Just like in-season produce is 20% to 50% less, in-season technology purchases for products being produced in bulk could save you a bundle. Remember that when replacing your cell-phones, laptops, and peripherals.

    • Differentiate Between Clean and Dirty

      Just like organic produce will always cost $1 to $2 more, “premium” suppliers will also charge more for products that might not be noticeably better. For example, can you honestly tell the difference between an organic and a non-organic onion or cabbage?

  2. Ditch your second or third car

    Maybe the boss won’t let you get rid of the company cars, but do they really need to be driving high-end BMWs on the corporate dime? A lot of car companies are producing luxury cars now for 30K to 40K. Get them a Hyundai Genesis, for example.

  3. Visit your Local Cobbler

    Are you replacing equipment too aggressively? Regular maintenance can often considerably extend the useful life of expensive equipment. There are companies that specialize in the delivery of software solutions that help you monitor and proactively schedule service calls to keep your mulit-million dollar production equipment working efficiently well beyond the amortization period.

  4. Twitter to Save

    While I don’t recommend the use of Twitter, there are many commodities and office suppliers that you can buy opportunistically and save a bundle. Just keep your eyes open.

  5. Time Your Buys Right

    Many industries go through cycles in supply and demand. If you buy during a trough, you can negotiate a considerably better deal than if you try to buy during peak demand.

  6. Stretch it Out

    Are you being over-serviced? For example, do you need full janitorial service every night? Think about it … do you vacuum your living room every night? Train your staff to empty their own recycling and garbage on the way out every night … because, if your facility is designed appropriately, they’re heading out the back service entrance to the parking lot and going by the maintenance room anyway. Analyze the “management consulting” spend and see how much you need. And you could save some big bucks if you can go to a 4-day work-week via either 10 hour days or telecommuting and turn the power off another day a week.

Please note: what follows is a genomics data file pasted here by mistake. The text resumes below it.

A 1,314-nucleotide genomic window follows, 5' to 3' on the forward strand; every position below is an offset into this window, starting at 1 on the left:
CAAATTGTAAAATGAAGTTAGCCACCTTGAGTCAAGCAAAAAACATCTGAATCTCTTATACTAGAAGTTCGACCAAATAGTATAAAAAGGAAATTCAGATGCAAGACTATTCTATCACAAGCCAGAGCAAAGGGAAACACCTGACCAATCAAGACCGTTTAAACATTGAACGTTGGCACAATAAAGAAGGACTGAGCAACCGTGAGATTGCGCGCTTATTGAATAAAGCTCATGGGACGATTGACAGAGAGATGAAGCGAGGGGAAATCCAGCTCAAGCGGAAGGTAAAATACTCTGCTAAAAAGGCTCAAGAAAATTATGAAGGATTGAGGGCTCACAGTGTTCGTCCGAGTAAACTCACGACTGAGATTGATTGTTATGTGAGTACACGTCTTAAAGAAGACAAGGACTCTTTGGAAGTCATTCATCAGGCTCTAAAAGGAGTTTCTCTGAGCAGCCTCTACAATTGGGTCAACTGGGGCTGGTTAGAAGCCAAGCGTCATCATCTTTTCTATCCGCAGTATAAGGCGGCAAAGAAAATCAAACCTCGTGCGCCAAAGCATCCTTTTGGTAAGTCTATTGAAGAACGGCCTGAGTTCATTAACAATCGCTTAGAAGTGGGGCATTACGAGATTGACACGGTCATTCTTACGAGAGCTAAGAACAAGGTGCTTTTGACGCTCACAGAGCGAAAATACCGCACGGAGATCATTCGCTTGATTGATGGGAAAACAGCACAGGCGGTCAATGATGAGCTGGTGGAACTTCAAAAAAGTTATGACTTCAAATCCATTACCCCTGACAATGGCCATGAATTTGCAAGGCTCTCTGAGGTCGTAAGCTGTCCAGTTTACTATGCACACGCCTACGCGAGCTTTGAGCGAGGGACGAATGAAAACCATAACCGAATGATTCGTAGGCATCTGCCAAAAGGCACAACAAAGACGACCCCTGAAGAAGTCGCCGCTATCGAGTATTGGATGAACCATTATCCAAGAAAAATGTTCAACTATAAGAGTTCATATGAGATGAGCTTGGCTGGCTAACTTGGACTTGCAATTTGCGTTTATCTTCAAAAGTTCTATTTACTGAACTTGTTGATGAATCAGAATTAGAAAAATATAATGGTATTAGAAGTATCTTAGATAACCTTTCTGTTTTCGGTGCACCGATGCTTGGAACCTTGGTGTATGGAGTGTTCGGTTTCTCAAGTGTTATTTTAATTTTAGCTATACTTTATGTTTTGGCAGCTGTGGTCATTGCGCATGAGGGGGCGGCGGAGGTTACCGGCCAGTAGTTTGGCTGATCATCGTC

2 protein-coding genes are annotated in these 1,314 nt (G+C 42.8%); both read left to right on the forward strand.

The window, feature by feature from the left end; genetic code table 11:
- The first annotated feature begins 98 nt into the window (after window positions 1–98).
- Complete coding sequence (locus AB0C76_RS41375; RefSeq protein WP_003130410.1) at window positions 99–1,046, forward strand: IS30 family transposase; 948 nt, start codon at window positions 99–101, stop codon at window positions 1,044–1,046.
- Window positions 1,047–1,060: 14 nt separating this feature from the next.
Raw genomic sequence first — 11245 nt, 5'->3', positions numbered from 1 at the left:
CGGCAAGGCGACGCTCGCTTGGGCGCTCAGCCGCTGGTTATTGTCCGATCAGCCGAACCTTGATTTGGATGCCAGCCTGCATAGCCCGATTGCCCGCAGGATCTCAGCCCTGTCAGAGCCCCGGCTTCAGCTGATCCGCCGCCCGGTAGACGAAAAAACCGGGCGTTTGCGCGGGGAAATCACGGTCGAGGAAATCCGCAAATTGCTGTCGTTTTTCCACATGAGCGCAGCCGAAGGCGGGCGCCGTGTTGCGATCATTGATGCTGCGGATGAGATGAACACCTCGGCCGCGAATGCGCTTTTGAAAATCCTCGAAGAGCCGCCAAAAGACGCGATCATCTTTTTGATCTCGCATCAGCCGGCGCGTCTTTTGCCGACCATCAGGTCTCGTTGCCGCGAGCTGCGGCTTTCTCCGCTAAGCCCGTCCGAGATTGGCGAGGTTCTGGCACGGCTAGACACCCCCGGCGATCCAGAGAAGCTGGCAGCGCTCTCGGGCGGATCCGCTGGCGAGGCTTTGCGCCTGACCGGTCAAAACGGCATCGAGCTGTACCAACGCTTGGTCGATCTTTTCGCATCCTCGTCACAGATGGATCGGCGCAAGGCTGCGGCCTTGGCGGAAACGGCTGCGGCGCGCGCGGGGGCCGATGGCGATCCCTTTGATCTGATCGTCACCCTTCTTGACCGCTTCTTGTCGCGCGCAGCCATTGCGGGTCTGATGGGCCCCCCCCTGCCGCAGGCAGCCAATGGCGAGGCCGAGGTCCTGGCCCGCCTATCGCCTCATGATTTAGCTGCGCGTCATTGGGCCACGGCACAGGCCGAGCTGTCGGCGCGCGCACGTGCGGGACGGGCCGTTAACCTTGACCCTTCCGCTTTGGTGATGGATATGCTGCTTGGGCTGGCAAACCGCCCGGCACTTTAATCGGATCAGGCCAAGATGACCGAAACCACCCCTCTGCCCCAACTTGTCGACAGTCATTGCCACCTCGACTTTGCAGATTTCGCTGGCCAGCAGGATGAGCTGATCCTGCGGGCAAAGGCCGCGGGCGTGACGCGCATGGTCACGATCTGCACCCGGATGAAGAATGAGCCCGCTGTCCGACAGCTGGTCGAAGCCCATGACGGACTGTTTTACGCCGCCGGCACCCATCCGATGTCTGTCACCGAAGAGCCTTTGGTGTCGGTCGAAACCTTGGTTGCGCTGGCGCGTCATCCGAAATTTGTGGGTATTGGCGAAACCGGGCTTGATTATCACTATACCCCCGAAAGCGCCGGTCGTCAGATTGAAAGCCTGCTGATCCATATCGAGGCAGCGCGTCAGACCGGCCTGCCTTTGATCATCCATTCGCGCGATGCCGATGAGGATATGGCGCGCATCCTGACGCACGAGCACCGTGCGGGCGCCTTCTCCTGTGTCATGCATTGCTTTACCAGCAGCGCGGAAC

7. Get to Work Cheaper

    In the corporate world, you want to get to the client cheaper. Enforce travel policies that require advance scheduling and bookings and compliance with policies.

  8. Step off the Gas

    Make sure your trucks don’t idle, that their tires are always adequately inflated, that they are serviced regularly, that your drivers are trained to drive easy, and that, where possible, they avoid left-hand turns. Chances are, you can cut your fuel consumption by over 30%. That’s going to save you millions if you do a lot of shipping.

  9. Buy Ink, Not Cartridges

    Overpriced, disposable packaging IS overpriced, disposable packaging. Minimize the non-recylable / non-reusable / non-refundable packaging and reduce purchase and shipping costs.

  10. Reconsider Brand Loyalty

    Printer paper is printer paper. Tomato paste is tomato paste. Iron nails are iron nails. Don’t pay for a name … pay for a quality product.

The secrets to smarter spending are more-or-less universal. When you understand what they are, you can usually translate a good consumer tip to a good corporate tip, and vice versa. There will be exceptions, but the reality is all cost avoidance is based on sound analysis and good judgement. Use both, and you’ll save. Always.